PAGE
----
Stuff about bits and volts

openSUSE on the Odroid U3

A while back I got an Odroid U3 , an ARM based single board computer, much like the Raspberry PI, only a lot more powerful - the Odroid U3, has a quad core 1.7GHz ARM CPU and 2GB RAM.

However only images for xubuntu are provided officially, being an openSUSE user I wanted to run openSUSE on the Odroid U3. I managed to hack together an image a few months back, but sadly didn't really document how I did it, rather silly of me.

The basic approach is to hack together an image, from the xubuntu Odroid U3 images and the openSUSE JEOS root file system images. This allows the use of the Odroid U3 customised kernels with an openSUSE based user space. We can then use the Odroid U3 kernel updating script once our image boots to get the latest kernel images.

To build our image, we are going to need a machine, with a few gigs of free space to be able to assemble and then copy the image over. You will also need a USB micro-SD card reader to be able to copy the image to the card.

All steps should be executed as root!

First we need to download some stuff that we need to build our franken-image:

buildhost:~ # wget http://dn.odroid.com/4412/Linux/ubuntu-u2-u3/xubuntu-13.10-desktop-armhf_odroidu_20140211.img.xz
buildhost:~ # xz -d xubuntu-13.10-desktop-armhf_odroidu_20140211.img.xz
buildhost:~ # wget http://download.opensuse.org/ports/armv7hl/distribution/13.1/appliances/openSUSE-13.1-ARM-JeOS.armv7-rootfs.armv7l-1.12.1-Build33.1.tbz
buildhost:~ # wget http://builder.mdrjr.net/tools/boot.scr_opensuse.tar
buildhost:~ # wget http://builder.mdrjr.net/tools/kernel-update.sh
buildhost:~ # wget http://builder.mdrjr.net/kernel-3.8/00-LATEST/odroidu2.tar.xz
buildhost:~ # wget http://builder.mdrjr.net/tools/firmware.tar.xz
buildhost:~ # xz -d odroidu2.tar.xz
buildhost:~ # xz -d firmware.tar.xz

Now take a copy of the xubuntu image, this will form the basis for our custom image. By starting with a working image, we have the partitioning and bootloader already installed. As I understand it, the first 1MiB of the image is taken up by the phase one bootloader and the position of partitions is important. The phase one bootloader will read boot.scr from the vfat partition which then loads the zImage (compressed kernel).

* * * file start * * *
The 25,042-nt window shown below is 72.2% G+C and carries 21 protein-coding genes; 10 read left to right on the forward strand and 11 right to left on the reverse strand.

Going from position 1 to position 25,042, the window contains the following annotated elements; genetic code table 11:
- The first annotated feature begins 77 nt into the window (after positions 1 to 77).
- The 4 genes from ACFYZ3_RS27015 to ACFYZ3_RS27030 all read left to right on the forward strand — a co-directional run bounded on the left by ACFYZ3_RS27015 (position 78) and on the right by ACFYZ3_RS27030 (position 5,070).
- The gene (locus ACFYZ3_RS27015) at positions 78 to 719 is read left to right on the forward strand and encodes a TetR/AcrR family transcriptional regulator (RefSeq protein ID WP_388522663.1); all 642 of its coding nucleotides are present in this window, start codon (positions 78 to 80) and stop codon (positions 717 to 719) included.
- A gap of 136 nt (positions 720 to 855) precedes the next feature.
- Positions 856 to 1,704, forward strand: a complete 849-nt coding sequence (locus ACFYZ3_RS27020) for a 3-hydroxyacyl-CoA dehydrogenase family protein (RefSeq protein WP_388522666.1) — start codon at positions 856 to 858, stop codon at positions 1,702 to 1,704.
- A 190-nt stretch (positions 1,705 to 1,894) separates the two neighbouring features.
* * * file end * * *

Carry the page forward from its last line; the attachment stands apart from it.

buildhost:~ # cp xubuntu-13.10-desktop-armhf_odroidu_20140211.img custom_opensuse.img

Next we need to ensure that the loop device module is loaded.

buildhost:~ # modprobe loop.

Now we can mount our image.

buildhost:~ # losetup /dev/loop0 custom_opensuse.img
buildhost:~ # kpartx -a /dev/loop0
buildhost:~ # mkdir tmp_boot
buildhost:~ # mkdir tmp_root
buildhost:~ # mount /dev/mapper/loop0p1 tmp_boot
buildhost:~ # mount /dev/mapper/loop0p2 tmp_root

Now empty out the entire root file system, we are going to replace that with the openSUSE root file system. We will then patch in the latest kernels.

buildhost:~ # cd tmp_root
buildhost:~/tmp_root # rm -rf *

Now extract the openSUSE root file system into our image

buildhost:~/tmp_root # tar -xjf ~/openSUSE-13.1-ARM-JeOS.armv7-rootfs.armv7l-1.12.1-Build33.1.tbz

Now we can patch in the odroid kernel

buildhost:~/tmp_root # cd boot
buildhost:~/tmp_root/boot # cp ../../boot.scr_opensuse.tar ./
buildhost:~/tmp_root/boot # tar -xvf boot.scr_opensuse.tar
buildhost:~/tmp_root/boot # rm boot.scr_opensuse.tar
buildhost:~/tmp_root/boot # rm -rvf x
buildhost:~/tmp_root/boot # mv x2u2/* ./
buildhost:~/tmp_root/boot # rm -rvf x2u2
buildhost:~/tmp_root/boot # cp boot-hdmi-720p60hz.scr boot.scr
buildhost:~/tmp_root/boot # cd ..
buildhost:~/tmp_root # cd lib/modules
buildhost:~/tmp_root/lib/modules # rm -rf *
buildhost:~/tmp_root/lib/modules # cd ../..
buildhost:~/tmp_root # cp ../odroidu2.tar ./
buildhost:~/tmp_root # tar -xvf odroidu2.tar